I posted the story to HN, and within an hour it was rising up the front page. But it suddenly disappeared. Around the same time, I had a massive DDoS. At first I thought it was just a DoS and could be thwarted with some IP blocking... but then it got a lot more massive to the point I had to jump over to Cloudflare and limit all traffic to Cloudflare IPs—full story for another day.
Munin couldn't even catch up, but by my own log file reckoning, the VPS was handling at times over 4,000 requests per second, all punching through cache to my PHP/Drupal backend, and about 90% of the requests were erroring out.
It took an hour to figure out I wasn't going to be able to handle the new 2,000 requests per second average using Nginx and on-VPS firewall tricks. So I spent the next hour getting traffic routed through Cloudflare and putting a CDN-level block on all POST requests until the attack stopped.
After the mayhem resided (and I calculated about 350 Mbps of HTTP requests was hitting the server for over an hour), I got the following email from dang:
https://news.ycombinator.com/item?id=30273905 was heavily upvoted by a criminal spam service that steals accounts from HN users and then sells upvotes and comments using the stolen accounts. That's basically the equivalent of a capital offense on HN and we ban accounts and sites that do it.
Can you tell us about this?
Well, that's a fun message to read right after a DDoS attack...
There's no shortcut to success
I've heard of places like "upvote club" (there are dozens of such services), but I have never and will never pay for a like, follow, or anything like that. I think that's some of the lowest scummy behavior on the Internet, and I strongly agree it's a "capital offense" in any online community.
Fortunately for me, dang gave me a chance to plead my case.
I explained my situation, reiterated that I'd never do it, and also asked around to make sure nobody in any of the communities I'm in ordered the upvotes. Nobody said they did, so my current theory is it's possible someone wanted to take me down a rung (maybe relating to Starlink, maybe trying to hit my wallet by throwing a ton of data through my 4G connection?), and this was definitely a good way to try ruining my Wednesday.
Fortunately, dang was satisfied with my informal investigation (though I still have no leads on what exactly happened in either case), and did not lay down the banhammer.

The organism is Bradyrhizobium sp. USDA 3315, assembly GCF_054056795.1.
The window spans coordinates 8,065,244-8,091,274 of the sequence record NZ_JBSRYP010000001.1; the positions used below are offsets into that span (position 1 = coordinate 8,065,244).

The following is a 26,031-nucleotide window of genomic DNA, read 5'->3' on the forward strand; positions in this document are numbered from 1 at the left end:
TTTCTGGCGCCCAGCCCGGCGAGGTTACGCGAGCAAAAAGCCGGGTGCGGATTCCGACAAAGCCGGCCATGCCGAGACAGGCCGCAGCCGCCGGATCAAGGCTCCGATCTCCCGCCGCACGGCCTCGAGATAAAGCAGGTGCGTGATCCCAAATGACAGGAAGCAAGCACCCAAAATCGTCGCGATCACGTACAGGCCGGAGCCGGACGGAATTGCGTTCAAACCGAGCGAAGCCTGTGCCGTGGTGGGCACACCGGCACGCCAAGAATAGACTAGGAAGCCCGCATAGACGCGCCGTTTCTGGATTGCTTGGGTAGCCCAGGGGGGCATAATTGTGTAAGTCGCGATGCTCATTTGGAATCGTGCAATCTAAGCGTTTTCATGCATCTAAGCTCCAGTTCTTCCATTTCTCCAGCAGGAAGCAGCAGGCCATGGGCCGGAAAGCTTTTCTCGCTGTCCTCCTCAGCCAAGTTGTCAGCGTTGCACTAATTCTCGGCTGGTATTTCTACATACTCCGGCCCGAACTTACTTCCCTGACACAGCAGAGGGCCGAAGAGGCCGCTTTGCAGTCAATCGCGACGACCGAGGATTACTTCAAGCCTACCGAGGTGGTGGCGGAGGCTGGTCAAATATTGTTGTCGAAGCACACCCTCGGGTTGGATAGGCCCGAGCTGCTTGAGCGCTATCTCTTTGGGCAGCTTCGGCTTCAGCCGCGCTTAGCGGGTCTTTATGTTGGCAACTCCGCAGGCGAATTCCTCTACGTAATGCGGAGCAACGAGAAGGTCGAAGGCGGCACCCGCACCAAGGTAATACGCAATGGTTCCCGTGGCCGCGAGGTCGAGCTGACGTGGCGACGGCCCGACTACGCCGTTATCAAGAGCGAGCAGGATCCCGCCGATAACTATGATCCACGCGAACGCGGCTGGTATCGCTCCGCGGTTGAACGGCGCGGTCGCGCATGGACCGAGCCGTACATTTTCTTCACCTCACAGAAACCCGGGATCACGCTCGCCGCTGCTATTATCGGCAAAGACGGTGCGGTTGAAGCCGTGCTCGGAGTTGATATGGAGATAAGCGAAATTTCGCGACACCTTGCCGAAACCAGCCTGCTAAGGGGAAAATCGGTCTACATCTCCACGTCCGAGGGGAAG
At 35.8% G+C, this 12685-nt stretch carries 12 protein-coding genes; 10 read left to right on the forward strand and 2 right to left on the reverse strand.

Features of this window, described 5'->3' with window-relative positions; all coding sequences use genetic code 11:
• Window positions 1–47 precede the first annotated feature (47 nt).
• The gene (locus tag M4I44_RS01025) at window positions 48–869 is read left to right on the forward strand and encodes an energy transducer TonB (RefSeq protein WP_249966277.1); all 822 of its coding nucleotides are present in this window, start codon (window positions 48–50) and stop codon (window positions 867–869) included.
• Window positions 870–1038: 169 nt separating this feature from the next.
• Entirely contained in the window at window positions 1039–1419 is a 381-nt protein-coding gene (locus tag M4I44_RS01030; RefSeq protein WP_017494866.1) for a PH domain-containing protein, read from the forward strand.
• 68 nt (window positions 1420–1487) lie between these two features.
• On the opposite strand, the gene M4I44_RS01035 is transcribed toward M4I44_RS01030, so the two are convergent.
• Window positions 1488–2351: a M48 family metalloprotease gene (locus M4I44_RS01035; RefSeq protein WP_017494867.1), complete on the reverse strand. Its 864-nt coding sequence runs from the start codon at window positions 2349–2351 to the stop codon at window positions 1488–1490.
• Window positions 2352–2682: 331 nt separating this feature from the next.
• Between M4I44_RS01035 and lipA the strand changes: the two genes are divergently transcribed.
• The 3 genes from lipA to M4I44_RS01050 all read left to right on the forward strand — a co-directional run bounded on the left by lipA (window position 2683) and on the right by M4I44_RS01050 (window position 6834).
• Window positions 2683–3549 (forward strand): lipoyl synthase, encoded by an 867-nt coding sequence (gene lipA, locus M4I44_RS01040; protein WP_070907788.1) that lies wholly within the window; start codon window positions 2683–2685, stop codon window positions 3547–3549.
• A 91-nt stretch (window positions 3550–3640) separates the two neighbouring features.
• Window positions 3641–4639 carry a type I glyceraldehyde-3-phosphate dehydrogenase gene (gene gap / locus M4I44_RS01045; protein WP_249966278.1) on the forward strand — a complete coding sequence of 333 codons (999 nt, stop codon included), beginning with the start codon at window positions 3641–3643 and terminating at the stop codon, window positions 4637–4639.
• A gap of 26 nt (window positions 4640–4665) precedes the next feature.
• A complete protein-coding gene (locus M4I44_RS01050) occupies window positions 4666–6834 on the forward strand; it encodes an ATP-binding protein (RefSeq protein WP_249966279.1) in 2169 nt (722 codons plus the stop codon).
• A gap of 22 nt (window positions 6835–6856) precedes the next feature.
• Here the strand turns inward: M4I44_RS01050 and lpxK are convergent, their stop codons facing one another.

But he and I had a conversation about the problem in general, and we both agreed it might be good to post my experience.
Unlike many other communities, HN is still relevant and moderated enough that spammy behavior is almost always caught and punished. And as someone who's had a number of posts organically hit HN's front page, I can give you the best advice for hitting the front page:
Write interesting, relevant content that the entrepreneurial community on Hacker News would like, and don't fill it with sales-y BS.
Also: most of your submissions will never make it to the front page.
Any kind of upvote ring (whether paid or an informal groups you ask to spam the upvote button on every post) will eventually get flagged, and often results in a ban.
There is no service—no matter how good their marketing sounds—that can push your post to the front page and keep it there. And for the tiny percentage that do stay, 99% of the time those posts wouldn't even need an illegal push!
Enough people read
/newest that you should take no upvotes as a sign the content just wasn't as interesting as you thought. If you really want, wait a couple days and post it again (there's even a second chance pool for hand-picked links that get picked up in a manual review process). If your submission stays off a few times in a row, move on to the next thing. It's no use beating a dead horse.
1 dang is superhuman; I honestly have no idea how he and the rest of the tiny group (is it still just him and sctb?) that moderates HN keeps it a mostly civil place.